Article outlining concept of 'refraction' developed as part of the RIAIPE3 study – an inter-university programme exploring equity and social cohesion policies in higher education. In much of our experiences of, and research in, educational policy we see how global and national policies are often reinterpreted and redirected at local and classroom level. In this paper, we highlight some initial thoughts relating to the development of the concept of ‘refraction’ as a lens for both theoretical development and for informing methodological approaches and empirical investigation that may provide rich and contextualised understandings of schools and practice. As an emerging concept ‘refraction’ draws on a range of existing traditions and approaches in the social sciences with several key areas for exploration and investigation. Broadly however, refraction in education may be seen as a change in direction arising from individuals’ and groups’ own beliefs, practice and trajectories that are at odds with dominant waves of reform and policies introduced into the field. This type of ‘bending’ or mediation occurs in various ways and for numerous reasons and must be viewed as crucial elements for analysis, as not only do they highlight alternative and pre-figurative antecedents, forms and models of practice, they also illustrate the interaction between ideology and structures and individual and collective practice and action. Firstly, from this perspective, we suggest that research in the field should be contextualised and analysed in relation to historical periodisation and the broader movements, cycles and waves of reform. Secondly, in researching current practice within a broader social-historical context, we can better understand and illuminate the effects of ideology and power and how these are exerted through policies. However, such analyses alone would imply a sense of determinism, with power and ideology as totalising and actors as merely passive and subject to its effects. Analyses therefore, need to account for and examine alternative discourse, movements and practice and the conditions under which they occur. Moreover, in attempting to address the dichotomy of structure and agency, there is a need to elicit qualitative accounts of practitioners in order to explore how, and to what extent, their own trajectories, life histories and professional identities influence their practice, mediate policies and negate the effects of ideology and power. Furthermore, approaches that elucidate pre-figurative practice, politics, discourse and language through narrative inquiry, and the ways in which actors make meaning of their own lives and professional practice, not only offer us detailed pictures of subjective realities but also allow us to highlight alternative practices and oppositional discourses that are often overlooked, or brushed aside, in official discourse. Set against the current period of significant social and political upheaval and uncertainty, we are witnessing threats to the prevailing and dominant perspectives and related policies that have orientated the form of education in the neo-liberal era. Whether the current financial crisis will result in the continued reassertion of more efficacious forms of neo-liberalism and privatisation, or whether competing discourses, ideologies and traditions will begin to influence the organisation and form of education remains to be seen. However, given such unprecedented changes, it is vital we develop conceptual tools that will enable us to investigate and explore changes in policy and practice and the conditions that inform acts of refraction between them, thereby placing context and history as central to explorations (Goodson & Norrie, 2005). As we shall see, the historical periodisation depends a good deal on cultural factors and these are refracted in very different ways in different continents and cultures.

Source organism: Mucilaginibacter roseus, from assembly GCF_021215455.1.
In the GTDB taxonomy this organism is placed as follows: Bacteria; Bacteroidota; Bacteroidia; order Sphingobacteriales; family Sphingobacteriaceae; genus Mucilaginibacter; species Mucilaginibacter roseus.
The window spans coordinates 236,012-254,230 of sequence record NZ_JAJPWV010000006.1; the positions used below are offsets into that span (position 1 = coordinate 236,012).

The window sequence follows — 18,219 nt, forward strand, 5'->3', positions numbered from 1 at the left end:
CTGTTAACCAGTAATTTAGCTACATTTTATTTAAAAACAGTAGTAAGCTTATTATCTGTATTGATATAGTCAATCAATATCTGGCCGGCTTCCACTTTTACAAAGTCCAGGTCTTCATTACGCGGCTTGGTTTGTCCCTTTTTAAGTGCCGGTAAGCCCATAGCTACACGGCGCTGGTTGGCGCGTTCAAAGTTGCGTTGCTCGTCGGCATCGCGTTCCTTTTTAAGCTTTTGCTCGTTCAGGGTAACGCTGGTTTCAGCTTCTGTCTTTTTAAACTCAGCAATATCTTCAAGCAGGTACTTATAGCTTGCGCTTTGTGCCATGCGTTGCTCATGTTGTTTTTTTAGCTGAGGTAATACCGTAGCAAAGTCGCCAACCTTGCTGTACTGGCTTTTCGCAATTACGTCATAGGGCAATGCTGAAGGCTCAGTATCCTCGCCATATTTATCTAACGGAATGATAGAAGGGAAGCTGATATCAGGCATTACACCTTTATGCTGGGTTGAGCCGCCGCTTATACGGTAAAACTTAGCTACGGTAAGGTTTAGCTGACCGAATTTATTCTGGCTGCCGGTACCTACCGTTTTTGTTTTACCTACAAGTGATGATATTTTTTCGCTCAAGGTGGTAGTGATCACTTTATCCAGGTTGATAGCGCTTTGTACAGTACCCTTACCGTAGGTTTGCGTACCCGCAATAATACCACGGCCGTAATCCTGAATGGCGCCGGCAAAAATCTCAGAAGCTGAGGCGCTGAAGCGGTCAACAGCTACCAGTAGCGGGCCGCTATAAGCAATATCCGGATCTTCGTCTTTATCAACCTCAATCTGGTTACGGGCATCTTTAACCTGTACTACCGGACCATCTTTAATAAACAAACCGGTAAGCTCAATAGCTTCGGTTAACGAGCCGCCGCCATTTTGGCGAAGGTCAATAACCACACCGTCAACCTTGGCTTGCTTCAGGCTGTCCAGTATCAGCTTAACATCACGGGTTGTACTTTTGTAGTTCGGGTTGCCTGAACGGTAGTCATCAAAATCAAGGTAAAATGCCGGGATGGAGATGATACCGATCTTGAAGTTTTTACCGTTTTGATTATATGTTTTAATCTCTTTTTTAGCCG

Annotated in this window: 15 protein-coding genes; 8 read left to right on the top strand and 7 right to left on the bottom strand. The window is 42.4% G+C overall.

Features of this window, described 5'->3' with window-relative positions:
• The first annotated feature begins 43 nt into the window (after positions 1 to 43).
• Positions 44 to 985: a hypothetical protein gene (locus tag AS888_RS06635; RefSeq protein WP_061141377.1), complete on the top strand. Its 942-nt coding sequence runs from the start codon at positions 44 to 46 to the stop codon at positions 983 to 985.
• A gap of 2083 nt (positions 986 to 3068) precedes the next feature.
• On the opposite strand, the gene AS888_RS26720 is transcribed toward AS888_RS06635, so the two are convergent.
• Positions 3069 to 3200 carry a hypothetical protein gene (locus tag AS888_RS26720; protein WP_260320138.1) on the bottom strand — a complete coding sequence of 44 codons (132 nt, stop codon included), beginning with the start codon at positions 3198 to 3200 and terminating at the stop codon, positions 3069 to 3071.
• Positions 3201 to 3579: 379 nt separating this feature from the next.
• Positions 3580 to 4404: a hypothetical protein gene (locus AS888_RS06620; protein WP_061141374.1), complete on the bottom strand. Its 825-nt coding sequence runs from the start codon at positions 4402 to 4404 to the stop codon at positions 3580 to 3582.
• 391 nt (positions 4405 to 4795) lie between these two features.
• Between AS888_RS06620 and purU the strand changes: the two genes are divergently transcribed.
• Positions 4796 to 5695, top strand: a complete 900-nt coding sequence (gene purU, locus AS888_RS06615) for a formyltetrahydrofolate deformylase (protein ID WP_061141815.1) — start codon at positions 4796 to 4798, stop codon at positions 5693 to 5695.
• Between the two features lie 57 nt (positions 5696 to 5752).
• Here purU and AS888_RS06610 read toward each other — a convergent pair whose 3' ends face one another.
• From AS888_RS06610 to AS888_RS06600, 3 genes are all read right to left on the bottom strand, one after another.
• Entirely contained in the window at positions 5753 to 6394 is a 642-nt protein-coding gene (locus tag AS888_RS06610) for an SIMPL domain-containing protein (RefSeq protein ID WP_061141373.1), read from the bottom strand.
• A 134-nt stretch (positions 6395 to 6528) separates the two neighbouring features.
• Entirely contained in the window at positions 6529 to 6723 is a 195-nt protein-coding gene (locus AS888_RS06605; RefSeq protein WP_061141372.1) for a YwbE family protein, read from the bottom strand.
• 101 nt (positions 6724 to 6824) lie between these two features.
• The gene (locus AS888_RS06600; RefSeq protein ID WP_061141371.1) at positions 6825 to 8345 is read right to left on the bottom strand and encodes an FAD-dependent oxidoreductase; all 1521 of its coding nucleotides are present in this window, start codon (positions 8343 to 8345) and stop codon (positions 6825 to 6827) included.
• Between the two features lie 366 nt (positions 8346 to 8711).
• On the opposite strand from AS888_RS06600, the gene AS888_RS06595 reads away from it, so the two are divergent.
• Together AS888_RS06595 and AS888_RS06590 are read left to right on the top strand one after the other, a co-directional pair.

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- educational change
- education policy
Goodson, I., & Rudd, T. (2012). Developing a concept of ‘refraction’: exploring educational change and oppositional practice. Educational Practice and Theory, 34(1), 5-24. https://doi.org/10.7459/ept/34.1.02